COLUMBUS, Ohio (WCMH) — Just two months from Ohio’s primary election and two days from congressional candidates’ filing deadline, those candidates may finally know what district they want to represent.
The Ohio Redistricting Commission on Wednesday passed with a party-line, Republican-majority vote the map of Ohio’s 15 congressional districts for the next four years. The state Supreme Court still needs to approve it, however, to be official.
The map forms 10 Republican-leaning districts and five Democrat-leaning districts, although three of the latter have advantages of less than five percentage points.
The interactive map below shows which district you would live in and its partisan lean. Use the + or – buttons or your fingers to zoom in and out.
Columbus area implications
Franklin County would be split into two districts instead of its current three. Making up a large northeastern section of the county, Joyce Beatty’s District 3 would retain its heavy Democratic advantage.
The Republican-leaning District 15, which Mike Carey won in a special election last year, would welcome the rest of Franklin County. That district would go from being mostly east of Columbus to being mostly west.
As for surrounding areas, three heavily red districts would border Franklin County: District 2 to the south, District 4 to the northwest and District 12 to the east.
The western portion of Delaware County — including Delaware city — would move from District 12 to 4 and be represented by Jim Jordan instead of Troy Balderson.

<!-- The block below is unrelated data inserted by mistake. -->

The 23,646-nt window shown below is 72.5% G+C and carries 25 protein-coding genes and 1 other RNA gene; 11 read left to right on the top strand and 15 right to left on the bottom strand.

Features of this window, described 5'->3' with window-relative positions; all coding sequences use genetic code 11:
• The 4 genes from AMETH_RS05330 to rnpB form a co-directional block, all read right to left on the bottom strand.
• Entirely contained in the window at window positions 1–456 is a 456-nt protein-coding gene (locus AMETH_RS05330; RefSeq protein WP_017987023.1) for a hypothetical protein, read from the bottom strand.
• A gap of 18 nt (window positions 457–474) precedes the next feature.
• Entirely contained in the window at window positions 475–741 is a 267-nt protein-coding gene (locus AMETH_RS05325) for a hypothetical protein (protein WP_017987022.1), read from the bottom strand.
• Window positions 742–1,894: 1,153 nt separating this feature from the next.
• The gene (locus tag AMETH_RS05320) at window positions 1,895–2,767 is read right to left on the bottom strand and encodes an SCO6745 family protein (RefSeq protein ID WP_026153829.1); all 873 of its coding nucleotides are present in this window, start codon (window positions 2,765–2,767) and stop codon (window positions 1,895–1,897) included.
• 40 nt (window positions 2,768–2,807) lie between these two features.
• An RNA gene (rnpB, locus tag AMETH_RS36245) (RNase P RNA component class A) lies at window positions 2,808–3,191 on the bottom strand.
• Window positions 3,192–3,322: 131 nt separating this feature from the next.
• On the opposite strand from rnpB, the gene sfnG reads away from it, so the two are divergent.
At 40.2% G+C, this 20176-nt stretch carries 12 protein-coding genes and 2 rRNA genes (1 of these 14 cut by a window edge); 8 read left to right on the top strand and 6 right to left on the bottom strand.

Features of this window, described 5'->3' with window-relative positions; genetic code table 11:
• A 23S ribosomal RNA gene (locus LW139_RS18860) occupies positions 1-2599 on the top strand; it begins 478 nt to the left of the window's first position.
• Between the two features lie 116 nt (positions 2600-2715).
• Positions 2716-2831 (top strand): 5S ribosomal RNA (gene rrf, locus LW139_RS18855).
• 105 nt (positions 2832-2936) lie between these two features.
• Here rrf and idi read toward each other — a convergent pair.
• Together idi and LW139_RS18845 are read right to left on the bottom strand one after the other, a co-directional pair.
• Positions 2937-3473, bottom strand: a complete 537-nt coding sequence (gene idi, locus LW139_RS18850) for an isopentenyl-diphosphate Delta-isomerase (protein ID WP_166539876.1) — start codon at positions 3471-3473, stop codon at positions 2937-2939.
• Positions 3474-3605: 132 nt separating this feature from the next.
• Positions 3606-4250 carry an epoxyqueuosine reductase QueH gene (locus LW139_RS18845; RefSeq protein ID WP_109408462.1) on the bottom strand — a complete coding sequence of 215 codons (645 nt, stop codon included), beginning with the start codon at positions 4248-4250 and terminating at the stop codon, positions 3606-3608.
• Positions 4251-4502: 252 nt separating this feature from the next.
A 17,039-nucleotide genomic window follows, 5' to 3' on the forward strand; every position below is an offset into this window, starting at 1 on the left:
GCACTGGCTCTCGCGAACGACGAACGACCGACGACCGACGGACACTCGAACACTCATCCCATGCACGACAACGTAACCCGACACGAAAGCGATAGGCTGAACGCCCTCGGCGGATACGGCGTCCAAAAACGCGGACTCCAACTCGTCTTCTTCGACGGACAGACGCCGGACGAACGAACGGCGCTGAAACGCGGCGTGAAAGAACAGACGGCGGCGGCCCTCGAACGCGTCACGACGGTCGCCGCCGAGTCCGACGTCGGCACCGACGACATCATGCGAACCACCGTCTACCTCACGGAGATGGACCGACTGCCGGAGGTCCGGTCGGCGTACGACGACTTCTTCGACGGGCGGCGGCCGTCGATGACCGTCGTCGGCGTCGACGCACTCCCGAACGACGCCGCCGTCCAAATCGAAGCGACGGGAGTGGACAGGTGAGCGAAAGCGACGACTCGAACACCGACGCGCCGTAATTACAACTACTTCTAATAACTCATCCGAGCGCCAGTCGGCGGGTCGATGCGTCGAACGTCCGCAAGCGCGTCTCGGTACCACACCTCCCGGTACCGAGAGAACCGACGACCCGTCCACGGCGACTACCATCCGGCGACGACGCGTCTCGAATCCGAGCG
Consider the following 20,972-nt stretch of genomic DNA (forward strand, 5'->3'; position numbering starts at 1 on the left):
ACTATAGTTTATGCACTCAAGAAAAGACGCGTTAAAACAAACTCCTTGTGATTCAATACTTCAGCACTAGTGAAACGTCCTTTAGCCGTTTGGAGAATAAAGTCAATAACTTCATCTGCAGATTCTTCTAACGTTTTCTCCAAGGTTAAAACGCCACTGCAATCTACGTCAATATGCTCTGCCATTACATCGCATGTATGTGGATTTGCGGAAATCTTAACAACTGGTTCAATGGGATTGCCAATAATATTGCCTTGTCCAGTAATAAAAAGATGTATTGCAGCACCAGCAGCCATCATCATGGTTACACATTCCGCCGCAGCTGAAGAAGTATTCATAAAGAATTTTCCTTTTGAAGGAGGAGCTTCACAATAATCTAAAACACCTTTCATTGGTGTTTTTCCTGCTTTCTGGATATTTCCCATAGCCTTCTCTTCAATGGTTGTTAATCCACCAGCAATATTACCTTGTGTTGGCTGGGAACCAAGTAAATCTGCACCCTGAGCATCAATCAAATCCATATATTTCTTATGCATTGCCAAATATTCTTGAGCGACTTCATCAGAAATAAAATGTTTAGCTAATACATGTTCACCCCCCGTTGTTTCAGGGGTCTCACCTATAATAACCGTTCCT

Is this the final map?
Those who voted for the map Wednesday hope it’s the last in a process that began last fall and has dragged on while other states more smoothly finalize their maps. Multiple times the Ohio Supreme Court has declared Republican-drawn maps unconstitutional.
The latest map gets slightly better marks by nonpartisan map analysis website Dave’s Redistricting than did the first one passed by state lawmakers in November. On the site’s five-prong criteria that values things like compact boundaries and fairness to marginalized groups, the new map scores an average 46/100, compared to the November map’s 40/100.
Democrats and fair voting advocates, however, say it’s not enough of an improvement, especially when Republicans are favored in more districts than they would be if districts were split to Ohio’s roughly 55%-to-45% Republican-to-Democrat statewide voting tendency.
“We’re getting close, but the fact that the commissioners will not work across the aisle means we’re still getting maps that are gerrymandered and really don’t fairly represent the people of Ohio,” Jen Miller, director of Ohio’s League of Women Voters, said Wednesday.
Time is of the essence, however, to avoid pushing the primary election to the summer. The deadline for congressional candidates to file is Friday, and county election boards need to send absentee ballots to military and overseas voters by March 18.
“As long as they get their programming done, as long as they get their ballots proofed and printed and that kind of thing, and as long as there aren’t successful court challenges,” Ohio Secretary of State Frank LaRose said Wednesday, “then these maps — these races — can be on the May 3rd ballot.”